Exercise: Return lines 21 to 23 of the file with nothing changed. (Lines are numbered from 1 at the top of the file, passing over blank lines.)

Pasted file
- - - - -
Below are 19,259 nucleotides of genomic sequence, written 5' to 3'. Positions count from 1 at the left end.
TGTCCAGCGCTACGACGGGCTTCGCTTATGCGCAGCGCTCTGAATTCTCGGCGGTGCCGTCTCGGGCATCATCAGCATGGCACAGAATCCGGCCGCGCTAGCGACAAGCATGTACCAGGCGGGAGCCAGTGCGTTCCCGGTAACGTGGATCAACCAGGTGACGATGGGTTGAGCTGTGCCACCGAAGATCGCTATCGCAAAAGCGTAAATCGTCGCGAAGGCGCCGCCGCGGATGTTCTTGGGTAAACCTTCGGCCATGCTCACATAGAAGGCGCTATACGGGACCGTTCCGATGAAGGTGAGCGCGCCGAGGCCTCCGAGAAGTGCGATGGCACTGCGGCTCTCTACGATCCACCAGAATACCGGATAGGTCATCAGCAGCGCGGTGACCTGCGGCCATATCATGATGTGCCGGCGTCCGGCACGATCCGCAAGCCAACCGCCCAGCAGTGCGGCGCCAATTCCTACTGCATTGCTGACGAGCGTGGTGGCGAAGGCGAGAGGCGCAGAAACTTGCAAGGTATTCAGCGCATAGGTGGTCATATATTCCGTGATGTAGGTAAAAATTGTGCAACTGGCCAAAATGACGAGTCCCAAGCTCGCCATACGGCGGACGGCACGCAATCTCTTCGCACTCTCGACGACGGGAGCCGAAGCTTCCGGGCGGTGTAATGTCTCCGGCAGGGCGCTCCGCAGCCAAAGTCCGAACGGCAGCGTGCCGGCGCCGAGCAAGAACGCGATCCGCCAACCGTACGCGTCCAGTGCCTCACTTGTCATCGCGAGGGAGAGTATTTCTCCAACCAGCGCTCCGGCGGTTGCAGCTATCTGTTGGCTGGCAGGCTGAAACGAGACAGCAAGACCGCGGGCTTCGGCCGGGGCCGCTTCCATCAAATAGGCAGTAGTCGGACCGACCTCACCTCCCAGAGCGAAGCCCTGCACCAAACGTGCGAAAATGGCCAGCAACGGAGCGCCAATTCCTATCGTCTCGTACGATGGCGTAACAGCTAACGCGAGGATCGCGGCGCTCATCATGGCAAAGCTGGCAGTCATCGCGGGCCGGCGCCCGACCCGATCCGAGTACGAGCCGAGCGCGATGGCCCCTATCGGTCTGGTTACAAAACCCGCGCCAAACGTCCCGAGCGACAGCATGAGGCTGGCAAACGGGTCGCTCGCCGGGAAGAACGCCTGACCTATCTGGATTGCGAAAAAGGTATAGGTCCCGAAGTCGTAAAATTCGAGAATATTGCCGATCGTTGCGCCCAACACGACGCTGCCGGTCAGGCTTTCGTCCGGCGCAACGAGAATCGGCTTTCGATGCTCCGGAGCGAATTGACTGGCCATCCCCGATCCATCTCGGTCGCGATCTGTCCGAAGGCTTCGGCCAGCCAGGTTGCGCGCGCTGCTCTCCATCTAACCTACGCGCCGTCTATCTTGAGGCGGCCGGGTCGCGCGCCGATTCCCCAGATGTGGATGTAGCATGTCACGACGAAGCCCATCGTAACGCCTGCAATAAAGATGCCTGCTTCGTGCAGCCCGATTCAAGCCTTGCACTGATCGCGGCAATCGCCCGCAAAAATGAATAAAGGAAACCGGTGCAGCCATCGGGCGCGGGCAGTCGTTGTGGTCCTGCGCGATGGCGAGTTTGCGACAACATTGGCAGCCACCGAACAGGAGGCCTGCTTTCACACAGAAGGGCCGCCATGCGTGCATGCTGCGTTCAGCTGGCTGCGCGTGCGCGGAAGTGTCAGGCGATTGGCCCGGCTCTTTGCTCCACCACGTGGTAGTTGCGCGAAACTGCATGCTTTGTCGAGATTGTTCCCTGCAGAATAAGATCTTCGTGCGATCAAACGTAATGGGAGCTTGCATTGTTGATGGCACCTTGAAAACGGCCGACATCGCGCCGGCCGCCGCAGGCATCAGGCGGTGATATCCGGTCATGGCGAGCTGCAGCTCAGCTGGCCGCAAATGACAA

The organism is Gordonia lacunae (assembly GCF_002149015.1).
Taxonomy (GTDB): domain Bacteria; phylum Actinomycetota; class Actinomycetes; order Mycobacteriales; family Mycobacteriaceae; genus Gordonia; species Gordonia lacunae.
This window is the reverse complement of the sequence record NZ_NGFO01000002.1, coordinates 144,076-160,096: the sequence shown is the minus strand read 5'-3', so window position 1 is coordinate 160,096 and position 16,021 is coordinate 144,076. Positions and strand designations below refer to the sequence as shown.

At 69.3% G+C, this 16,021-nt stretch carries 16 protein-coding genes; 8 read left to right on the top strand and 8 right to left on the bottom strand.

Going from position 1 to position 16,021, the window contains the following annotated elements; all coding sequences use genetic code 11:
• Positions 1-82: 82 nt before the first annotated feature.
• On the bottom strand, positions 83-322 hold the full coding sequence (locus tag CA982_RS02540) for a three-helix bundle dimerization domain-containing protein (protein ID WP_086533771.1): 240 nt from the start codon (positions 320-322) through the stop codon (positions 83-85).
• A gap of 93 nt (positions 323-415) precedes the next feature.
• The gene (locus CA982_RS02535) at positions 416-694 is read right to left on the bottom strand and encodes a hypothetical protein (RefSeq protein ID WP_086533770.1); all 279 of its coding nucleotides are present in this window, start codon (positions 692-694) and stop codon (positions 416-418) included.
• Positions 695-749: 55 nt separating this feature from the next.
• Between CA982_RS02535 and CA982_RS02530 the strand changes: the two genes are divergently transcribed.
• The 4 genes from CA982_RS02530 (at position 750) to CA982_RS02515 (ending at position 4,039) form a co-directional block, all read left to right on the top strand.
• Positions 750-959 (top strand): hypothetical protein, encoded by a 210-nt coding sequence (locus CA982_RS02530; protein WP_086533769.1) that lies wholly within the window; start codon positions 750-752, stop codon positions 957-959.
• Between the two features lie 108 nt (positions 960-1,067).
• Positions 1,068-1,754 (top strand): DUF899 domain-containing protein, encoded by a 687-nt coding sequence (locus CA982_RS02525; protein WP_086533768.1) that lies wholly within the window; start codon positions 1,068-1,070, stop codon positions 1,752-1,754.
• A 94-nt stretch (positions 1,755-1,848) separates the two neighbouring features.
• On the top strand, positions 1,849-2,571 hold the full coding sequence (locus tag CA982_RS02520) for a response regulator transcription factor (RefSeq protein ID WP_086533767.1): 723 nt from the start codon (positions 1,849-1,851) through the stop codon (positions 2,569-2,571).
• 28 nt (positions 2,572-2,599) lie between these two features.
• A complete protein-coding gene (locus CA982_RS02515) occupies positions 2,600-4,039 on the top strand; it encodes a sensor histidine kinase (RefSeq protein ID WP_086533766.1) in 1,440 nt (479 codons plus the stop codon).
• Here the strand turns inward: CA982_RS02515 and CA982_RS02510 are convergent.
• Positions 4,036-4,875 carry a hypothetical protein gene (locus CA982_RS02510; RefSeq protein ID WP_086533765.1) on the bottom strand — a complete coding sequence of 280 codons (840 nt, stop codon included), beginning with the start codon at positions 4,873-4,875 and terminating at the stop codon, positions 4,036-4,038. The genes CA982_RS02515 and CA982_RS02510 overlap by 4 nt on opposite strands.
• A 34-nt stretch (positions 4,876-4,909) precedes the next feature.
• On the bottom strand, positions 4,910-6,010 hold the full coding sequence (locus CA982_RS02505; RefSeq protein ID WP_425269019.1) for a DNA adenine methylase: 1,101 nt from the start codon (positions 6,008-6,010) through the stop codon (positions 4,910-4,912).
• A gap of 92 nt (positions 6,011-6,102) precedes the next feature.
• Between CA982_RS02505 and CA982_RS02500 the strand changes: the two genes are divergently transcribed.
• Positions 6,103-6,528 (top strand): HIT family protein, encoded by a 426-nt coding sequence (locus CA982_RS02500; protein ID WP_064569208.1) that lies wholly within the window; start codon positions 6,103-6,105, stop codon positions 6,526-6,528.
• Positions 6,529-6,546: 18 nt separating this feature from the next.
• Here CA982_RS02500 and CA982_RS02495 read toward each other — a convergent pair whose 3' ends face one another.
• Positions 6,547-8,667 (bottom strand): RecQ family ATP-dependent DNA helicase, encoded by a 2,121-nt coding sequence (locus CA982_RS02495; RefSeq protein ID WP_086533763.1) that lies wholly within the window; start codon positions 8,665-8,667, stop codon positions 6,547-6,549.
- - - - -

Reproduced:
• A complete protein-coding gene (locus CA982_RS02515) occupies positions 2,600-4,039 on the top strand; it encodes a sensor histidine kinase (RefSeq protein ID WP_086533766.1) in 1,440 nt (479 codons plus the stop codon).
• Here the strand turns inward: CA982_RS02515 and CA982_RS02510 are convergent.
• Positions 4,036-4,875 carry a hypothetical protein gene (locus CA982_RS02510; RefSeq protein ID WP_086533765.1) on the bottom strand — a complete coding sequence of 280 codons (840 nt, stop codon included), beginning with the start codon at positions 4,873-4,875 and terminating at the stop codon, positions 4,036-4,038. The genes CA982_RS02515 and CA982_RS02510 overlap by 4 nt on opposite strands.